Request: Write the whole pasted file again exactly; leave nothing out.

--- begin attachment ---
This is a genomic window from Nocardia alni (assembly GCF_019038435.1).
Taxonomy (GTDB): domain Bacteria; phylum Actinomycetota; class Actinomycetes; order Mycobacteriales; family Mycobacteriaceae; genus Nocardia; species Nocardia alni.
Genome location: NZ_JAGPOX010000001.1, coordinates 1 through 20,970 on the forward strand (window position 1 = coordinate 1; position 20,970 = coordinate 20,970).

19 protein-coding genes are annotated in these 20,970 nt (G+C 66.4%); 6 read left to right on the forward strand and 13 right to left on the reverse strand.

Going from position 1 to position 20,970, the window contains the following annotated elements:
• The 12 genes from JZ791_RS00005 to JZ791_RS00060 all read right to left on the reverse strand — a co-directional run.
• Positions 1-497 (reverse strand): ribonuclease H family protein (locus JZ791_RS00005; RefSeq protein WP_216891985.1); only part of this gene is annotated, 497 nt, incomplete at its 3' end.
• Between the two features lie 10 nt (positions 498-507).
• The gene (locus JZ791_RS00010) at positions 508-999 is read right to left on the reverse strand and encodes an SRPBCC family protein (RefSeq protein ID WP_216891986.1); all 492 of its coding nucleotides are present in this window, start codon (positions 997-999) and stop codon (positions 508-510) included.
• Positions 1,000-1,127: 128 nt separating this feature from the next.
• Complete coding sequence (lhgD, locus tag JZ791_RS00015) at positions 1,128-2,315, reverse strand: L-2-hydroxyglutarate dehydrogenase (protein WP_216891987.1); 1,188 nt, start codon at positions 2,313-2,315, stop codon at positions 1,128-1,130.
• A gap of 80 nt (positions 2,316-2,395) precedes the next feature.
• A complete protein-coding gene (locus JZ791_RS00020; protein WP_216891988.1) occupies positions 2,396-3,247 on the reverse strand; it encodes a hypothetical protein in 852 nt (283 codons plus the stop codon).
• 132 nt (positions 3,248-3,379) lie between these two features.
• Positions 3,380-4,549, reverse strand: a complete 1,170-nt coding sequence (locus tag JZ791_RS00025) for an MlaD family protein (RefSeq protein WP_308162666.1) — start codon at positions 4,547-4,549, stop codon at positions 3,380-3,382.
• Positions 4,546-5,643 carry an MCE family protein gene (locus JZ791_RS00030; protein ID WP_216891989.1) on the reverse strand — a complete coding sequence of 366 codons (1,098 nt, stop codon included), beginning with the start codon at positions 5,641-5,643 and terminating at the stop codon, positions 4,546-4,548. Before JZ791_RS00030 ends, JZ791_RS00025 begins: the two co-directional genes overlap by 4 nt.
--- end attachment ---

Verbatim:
This is a genomic window from Nocardia alni (assembly GCF_019038435.1).
Taxonomy (GTDB): domain Bacteria; phylum Actinomycetota; class Actinomycetes; order Mycobacteriales; family Mycobacteriaceae; genus Nocardia; species Nocardia alni.
Genome location: NZ_JAGPOX010000001.1, coordinates 1 through 20,970 on the forward strand (window position 1 = coordinate 1; position 20,970 = coordinate 20,970).

19 protein-coding genes are annotated in these 20,970 nt (G+C 66.4%); 6 read left to right on the forward strand and 13 right to left on the reverse strand.

Going from position 1 to position 20,970, the window contains the following annotated elements:
• The 12 genes from JZ791_RS00005 to JZ791_RS00060 all read right to left on the reverse strand — a co-directional run.
• Positions 1-497 (reverse strand): ribonuclease H family protein (locus JZ791_RS00005; RefSeq protein WP_216891985.1); only part of this gene is annotated, 497 nt, incomplete at its 3' end.
• Between the two features lie 10 nt (positions 498-507).
• The gene (locus JZ791_RS00010) at positions 508-999 is read right to left on the reverse strand and encodes an SRPBCC family protein (RefSeq protein ID WP_216891986.1); all 492 of its coding nucleotides are present in this window, start codon (positions 997-999) and stop codon (positions 508-510) included.
• Positions 1,000-1,127: 128 nt separating this feature from the next.
• Complete coding sequence (lhgD, locus tag JZ791_RS00015) at positions 1,128-2,315, reverse strand: L-2-hydroxyglutarate dehydrogenase (protein WP_216891987.1); 1,188 nt, start codon at positions 2,313-2,315, stop codon at positions 1,128-1,130.
• A gap of 80 nt (positions 2,316-2,395) precedes the next feature.
• A complete protein-coding gene (locus JZ791_RS00020; protein WP_216891988.1) occupies positions 2,396-3,247 on the reverse strand; it encodes a hypothetical protein in 852 nt (283 codons plus the stop codon).
• 132 nt (positions 3,248-3,379) lie between these two features.
• Positions 3,380-4,549, reverse strand: a complete 1,170-nt coding sequence (locus tag JZ791_RS00025) for an MlaD family protein (RefSeq protein WP_308162666.1) — start codon at positions 4,547-4,549, stop codon at positions 3,380-3,382.
• Positions 4,546-5,643 carry an MCE family protein gene (locus JZ791_RS00030; protein ID WP_216891989.1) on the reverse strand — a complete coding sequence of 366 codons (1,098 nt, stop codon included), beginning with the start codon at positions 5,641-5,643 and terminating at the stop codon, positions 4,546-4,548. Before JZ791_RS00030 ends, JZ791_RS00025 begins: the two co-directional genes overlap by 4 nt.